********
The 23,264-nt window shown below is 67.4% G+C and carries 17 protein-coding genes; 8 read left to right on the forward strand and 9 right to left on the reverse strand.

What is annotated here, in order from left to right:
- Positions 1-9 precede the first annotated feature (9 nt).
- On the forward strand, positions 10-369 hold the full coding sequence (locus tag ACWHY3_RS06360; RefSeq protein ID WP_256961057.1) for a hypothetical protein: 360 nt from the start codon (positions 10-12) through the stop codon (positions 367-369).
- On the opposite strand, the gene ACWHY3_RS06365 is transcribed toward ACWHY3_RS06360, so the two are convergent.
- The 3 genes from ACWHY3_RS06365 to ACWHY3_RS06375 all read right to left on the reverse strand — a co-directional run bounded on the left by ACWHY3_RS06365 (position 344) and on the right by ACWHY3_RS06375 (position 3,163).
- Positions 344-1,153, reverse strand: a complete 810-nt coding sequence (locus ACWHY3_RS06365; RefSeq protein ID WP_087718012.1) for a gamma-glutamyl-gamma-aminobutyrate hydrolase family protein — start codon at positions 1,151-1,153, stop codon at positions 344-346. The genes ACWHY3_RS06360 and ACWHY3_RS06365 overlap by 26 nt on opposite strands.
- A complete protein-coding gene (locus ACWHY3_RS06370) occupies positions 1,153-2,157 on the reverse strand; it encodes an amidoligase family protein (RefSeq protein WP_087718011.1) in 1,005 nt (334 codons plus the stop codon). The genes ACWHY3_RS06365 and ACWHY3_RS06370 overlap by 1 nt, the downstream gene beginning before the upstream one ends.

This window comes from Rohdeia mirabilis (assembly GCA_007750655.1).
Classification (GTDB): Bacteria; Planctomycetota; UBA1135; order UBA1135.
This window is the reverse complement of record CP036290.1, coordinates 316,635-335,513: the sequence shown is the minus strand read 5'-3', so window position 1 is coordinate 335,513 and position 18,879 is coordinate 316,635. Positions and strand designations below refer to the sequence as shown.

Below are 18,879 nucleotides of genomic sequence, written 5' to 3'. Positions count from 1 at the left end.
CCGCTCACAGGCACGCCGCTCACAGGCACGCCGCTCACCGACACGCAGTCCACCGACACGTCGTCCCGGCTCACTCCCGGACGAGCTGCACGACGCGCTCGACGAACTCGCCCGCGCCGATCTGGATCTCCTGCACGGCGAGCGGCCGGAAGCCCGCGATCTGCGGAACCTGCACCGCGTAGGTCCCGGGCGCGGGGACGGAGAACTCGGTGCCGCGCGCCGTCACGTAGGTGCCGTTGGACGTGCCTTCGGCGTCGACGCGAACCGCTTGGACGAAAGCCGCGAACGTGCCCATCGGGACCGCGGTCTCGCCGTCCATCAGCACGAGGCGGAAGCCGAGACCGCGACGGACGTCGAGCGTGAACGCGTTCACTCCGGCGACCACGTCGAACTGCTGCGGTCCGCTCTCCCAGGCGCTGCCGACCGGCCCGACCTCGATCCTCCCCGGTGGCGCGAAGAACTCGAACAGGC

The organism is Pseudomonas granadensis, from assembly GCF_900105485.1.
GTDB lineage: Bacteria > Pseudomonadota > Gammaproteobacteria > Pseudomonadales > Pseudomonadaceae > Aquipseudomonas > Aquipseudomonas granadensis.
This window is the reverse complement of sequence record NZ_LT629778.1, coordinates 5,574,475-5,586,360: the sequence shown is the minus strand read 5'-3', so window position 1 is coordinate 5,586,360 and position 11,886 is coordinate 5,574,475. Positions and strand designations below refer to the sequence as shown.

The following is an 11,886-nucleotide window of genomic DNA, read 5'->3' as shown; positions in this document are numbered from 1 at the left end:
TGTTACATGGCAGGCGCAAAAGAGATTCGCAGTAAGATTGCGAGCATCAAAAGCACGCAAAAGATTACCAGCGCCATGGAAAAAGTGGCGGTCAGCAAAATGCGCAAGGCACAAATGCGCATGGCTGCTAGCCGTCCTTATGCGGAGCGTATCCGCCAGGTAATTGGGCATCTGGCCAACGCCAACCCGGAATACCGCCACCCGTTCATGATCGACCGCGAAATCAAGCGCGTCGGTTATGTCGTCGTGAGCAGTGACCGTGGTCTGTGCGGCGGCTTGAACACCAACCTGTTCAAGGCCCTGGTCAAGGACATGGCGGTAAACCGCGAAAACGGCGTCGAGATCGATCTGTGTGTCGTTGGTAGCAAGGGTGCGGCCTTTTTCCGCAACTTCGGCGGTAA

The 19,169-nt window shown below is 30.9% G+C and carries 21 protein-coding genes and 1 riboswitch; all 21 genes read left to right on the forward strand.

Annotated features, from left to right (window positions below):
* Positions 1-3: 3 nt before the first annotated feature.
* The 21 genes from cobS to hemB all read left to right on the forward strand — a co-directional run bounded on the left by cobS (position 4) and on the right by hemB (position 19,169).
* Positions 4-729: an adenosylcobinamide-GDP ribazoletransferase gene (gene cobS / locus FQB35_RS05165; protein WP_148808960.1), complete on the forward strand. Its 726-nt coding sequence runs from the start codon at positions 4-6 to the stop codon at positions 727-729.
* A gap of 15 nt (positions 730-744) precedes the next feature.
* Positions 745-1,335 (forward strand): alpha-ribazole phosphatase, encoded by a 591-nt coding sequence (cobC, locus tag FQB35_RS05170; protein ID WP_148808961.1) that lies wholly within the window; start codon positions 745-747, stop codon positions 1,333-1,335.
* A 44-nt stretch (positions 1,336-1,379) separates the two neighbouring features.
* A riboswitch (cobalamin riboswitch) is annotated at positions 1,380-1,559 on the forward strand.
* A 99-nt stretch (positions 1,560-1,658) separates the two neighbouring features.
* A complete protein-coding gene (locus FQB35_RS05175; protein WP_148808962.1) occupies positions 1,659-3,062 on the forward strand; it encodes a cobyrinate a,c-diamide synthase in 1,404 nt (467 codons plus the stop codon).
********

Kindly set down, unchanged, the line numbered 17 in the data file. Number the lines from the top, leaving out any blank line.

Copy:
The following is an 11,886-nucleotide window of genomic DNA, read 5'->3' as shown; positions in this document are numbered from 1 at the left end: